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What Makes the Strongest Tech-Savvy Workforce Even Better?

Feature Article | September 2, 2016 by Derek Klobucher

Between Tesla Motors and Google upsetting the auto industry with self-driving cars, Detroit’s recent counter-attack, and fintech startups outcompeting the payments industry, there’s plenty of disruption to go around.

There’s also a highly adaptive workforce that can prevail over any of the stress and uncertainty that modern business can muster.

“The core values of our company are not that different from the military: It’s hard work, teamwork, leadership and then dealing with ambiguity,” Universal Pictures CFO of worldwide home entertainment — and former U.S. Army Apache helicopter pilot — Jeff Fleeher said in The Hollywood Reporter on Wednesday. “Every day in the military you have to deal with ambiguity, and as the entertainment industry is changing in front of our eyes, I think that that is a core skill set.”

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About 1 million U.S. service members will leave the military over the next five years. Many of them will have specialized in high-tech fields, such as cybersecurity, robotics and drones.

Entertainment isn’t the only industry that’s picking up on the value of military veterans. High-tech is too, and SAP is leading the way.

Vets Who Know Business and Tech

Outstanding work ethics, communication skills and cross-cultural experience make veterans well suited to excel in the technology industry, according to a webinar last week for organizations looking to hire tech-savvy veterans. Many veterans specialized in military fields as diverse as cybersecurity, robotics and drones — and about 1 million U.S. service members will leave the military over the next five years.

“So we have this great opportunity with all of these veterans leaving the service,” SAP’s Diane Fanelli, senior vice president and COO of Digital Enterprise Platforms, said during the webinar. “They understand technology … and can apply that skill for future careers with SAP.”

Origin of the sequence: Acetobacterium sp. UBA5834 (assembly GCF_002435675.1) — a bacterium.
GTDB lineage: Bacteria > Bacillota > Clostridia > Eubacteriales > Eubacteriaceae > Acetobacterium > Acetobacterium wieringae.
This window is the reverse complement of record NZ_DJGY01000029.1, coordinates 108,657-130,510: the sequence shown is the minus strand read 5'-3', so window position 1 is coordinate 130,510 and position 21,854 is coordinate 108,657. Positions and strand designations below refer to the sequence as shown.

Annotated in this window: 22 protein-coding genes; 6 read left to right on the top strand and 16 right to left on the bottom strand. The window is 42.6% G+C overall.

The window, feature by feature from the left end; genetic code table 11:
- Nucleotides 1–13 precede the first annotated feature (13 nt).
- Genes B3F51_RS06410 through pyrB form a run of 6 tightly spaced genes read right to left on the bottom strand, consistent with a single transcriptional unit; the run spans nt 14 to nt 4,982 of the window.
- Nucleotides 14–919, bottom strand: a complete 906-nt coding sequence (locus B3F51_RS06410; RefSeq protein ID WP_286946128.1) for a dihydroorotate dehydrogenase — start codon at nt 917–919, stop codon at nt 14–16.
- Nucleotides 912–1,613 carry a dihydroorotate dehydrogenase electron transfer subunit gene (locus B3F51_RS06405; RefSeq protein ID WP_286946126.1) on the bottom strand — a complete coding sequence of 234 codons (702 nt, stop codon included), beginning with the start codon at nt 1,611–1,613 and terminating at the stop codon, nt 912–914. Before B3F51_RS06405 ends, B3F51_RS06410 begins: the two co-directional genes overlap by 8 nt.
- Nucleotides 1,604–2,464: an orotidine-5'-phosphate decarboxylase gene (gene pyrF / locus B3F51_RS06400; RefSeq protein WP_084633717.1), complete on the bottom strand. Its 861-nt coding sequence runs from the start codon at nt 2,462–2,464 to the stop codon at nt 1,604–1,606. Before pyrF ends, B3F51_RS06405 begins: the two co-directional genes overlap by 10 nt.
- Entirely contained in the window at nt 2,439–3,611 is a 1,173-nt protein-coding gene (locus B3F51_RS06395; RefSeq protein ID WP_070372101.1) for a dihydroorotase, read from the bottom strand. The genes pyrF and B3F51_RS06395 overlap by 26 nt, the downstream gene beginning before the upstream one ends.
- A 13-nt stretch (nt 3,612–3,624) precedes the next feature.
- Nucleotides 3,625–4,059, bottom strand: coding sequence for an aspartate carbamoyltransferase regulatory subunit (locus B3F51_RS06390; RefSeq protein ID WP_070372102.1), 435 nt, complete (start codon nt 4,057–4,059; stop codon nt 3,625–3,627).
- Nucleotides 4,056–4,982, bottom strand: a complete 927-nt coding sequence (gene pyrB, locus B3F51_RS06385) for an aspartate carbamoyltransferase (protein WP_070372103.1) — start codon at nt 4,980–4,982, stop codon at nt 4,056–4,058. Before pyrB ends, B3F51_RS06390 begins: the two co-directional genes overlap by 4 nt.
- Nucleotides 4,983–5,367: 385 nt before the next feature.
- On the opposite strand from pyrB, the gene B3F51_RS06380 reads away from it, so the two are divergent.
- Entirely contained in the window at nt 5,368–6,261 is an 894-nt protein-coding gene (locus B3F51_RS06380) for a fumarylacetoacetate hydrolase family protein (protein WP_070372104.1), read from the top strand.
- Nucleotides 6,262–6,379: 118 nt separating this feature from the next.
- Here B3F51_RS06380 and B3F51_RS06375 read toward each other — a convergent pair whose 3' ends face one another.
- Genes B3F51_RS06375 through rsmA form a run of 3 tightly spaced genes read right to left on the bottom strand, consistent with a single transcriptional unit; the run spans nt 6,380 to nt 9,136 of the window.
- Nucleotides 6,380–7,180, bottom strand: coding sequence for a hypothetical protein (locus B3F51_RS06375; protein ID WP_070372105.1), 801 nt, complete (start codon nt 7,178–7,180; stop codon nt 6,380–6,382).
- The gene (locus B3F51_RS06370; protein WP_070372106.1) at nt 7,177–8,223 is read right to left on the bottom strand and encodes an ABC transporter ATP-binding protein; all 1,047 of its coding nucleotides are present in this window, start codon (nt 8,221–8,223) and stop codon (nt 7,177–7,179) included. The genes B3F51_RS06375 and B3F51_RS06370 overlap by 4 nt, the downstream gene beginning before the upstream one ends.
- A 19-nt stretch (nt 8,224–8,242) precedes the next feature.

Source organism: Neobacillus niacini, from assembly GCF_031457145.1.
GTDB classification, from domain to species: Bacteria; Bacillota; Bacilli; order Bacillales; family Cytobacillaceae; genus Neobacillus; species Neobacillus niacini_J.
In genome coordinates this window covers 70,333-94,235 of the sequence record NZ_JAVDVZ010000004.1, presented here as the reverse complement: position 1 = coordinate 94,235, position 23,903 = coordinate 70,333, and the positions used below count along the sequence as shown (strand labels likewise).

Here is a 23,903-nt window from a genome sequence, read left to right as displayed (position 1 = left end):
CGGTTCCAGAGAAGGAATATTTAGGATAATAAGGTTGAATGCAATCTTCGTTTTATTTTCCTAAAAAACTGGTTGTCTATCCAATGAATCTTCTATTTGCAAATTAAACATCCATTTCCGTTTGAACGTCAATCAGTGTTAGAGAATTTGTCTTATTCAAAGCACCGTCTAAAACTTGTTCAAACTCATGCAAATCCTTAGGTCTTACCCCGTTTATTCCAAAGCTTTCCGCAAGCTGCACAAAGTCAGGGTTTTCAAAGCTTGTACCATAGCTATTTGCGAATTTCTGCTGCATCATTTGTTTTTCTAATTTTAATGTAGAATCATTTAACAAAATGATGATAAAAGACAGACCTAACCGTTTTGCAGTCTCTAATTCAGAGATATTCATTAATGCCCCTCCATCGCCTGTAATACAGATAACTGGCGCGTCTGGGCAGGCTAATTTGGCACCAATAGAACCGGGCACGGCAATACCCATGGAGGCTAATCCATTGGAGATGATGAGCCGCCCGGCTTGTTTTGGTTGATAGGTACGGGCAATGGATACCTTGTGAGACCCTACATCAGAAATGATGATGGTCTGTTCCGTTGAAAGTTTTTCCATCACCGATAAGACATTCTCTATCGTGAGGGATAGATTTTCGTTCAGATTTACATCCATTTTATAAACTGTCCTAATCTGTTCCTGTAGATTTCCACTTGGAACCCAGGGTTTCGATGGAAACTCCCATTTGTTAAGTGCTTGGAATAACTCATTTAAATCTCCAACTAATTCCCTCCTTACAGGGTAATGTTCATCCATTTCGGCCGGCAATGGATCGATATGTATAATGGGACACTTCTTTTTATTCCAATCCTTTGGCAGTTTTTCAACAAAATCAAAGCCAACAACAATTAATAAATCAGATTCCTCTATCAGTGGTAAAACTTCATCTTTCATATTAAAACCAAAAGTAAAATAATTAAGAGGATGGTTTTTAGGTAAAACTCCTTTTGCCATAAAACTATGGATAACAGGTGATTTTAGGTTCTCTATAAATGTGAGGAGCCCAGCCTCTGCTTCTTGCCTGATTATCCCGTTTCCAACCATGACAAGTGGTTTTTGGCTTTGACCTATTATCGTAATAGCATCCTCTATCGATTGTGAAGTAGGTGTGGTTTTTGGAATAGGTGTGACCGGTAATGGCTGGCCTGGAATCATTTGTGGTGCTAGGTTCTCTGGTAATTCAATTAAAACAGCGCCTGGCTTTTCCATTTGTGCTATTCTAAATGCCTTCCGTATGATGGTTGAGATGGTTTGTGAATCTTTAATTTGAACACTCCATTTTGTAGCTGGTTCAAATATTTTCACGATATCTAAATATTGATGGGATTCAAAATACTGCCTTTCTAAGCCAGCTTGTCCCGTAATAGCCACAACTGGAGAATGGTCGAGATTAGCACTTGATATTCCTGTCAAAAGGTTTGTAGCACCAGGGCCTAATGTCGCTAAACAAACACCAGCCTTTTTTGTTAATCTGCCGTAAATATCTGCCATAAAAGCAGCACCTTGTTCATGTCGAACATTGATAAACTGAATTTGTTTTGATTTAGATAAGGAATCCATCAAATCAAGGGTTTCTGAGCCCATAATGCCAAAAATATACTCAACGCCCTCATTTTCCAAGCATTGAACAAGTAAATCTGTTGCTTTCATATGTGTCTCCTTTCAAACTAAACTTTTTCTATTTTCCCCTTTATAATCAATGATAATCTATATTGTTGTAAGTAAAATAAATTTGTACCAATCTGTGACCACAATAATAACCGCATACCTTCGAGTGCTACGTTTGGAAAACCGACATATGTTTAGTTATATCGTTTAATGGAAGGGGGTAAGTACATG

Those careers can start with the Veterans to Work Program, a partnership between SAP, Ft. Hood and Houston-based technical and corporate training institute St. Michael’s Learning Academy. The course offers:

“You don’t just learn about the technology — you learn about business processes,” Fanelli said. “And it all has to be put together in this context.”

Hitting the Ground Running

“The world is a big place, [and] SAP gives you an idea of how big that world is with how much you have to learn, how many people are using [SAP software], and how many people depend on it,” Veterans to Work alumnus Lynn Bassett Gatrell said in an SAP video about the program. “Since I got my TERP10 certification, I’ve also got a certification for Landscape Transformation in the SAP software, and I’m currently working to get human capital management and project management certifications.”

Gatrell works for SNP Labs, an Irving, Texas-based consultancy that relies extensively on SAP Landscape Transformation, which helps organizations standardize what could otherwise be chaotic business scenarios, such as mergers and acquisitions and internal reorganizations. SNP Labs boasts a workforce that is 25 percent military veterans, thanks in part to SAP’s commitment to provide a technologically trained and certified workforce that is ready to hire today.

“Our veterans have shown us they can hit the ground running,” Anne Kohlmos, vice president of commercial affairs at SNP Labs, said during last week’s webinar. “We are very impressed with everything they have brought to us, both from the Learning Academy and from the military.”

SAP’s Veterans to Work Program takes a workforce that is already the most disciplined, adaptable and ready to lead — no matter how disrupted or ambiguous the environment — and gives them the skills to succeed in the technology industry from the moment they step through the door. Click here to learn more.

Follow Derek on Twitter: @DKlobucher

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